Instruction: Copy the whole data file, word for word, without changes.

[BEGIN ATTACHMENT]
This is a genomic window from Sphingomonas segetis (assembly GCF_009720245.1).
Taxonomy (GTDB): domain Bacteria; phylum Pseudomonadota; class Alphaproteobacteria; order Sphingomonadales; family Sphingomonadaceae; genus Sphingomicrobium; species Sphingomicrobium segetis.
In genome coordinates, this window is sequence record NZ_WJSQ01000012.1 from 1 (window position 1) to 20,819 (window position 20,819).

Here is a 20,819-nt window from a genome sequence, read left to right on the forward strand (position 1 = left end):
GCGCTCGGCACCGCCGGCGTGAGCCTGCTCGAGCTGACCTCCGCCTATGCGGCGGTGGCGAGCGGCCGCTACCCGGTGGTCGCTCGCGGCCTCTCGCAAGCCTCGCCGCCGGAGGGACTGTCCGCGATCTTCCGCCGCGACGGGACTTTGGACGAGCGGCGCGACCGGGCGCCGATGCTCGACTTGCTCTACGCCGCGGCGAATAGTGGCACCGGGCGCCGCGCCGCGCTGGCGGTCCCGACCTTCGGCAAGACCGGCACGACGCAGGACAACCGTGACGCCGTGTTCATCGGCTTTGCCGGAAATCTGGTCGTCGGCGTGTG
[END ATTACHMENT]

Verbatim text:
This is a genomic window from Sphingomonas segetis (assembly GCF_009720245.1).
Taxonomy (GTDB): domain Bacteria; phylum Pseudomonadota; class Alphaproteobacteria; order Sphingomonadales; family Sphingomonadaceae; genus Sphingomicrobium; species Sphingomicrobium segetis.
In genome coordinates, this window is sequence record NZ_WJSQ01000012.1 from 1 (window position 1) to 20,819 (window position 20,819).

Here is a 20,819-nt window from a genome sequence, read left to right on the forward strand (position 1 = left end):
GCGCTCGGCACCGCCGGCGTGAGCCTGCTCGAGCTGACCTCCGCCTATGCGGCGGTGGCGAGCGGCCGCTACCCGGTGGTCGCTCGCGGCCTCTCGCAAGCCTCGCCGCCGGAGGGACTGTCCGCGATCTTCCGCCGCGACGGGACTTTGGACGAGCGGCGCGACCGGGCGCCGATGCTCGACTTGCTCTACGCCGCGGCGAATAGTGGCACCGGGCGCCGCGCCGCGCTGGCGGTCCCGACCTTCGGCAAGACCGGCACGACGCAGGACAACCGTGACGCCGTGTTCATCGGCTTTGCCGGAAATCTGGTCGTCGGCGTGTG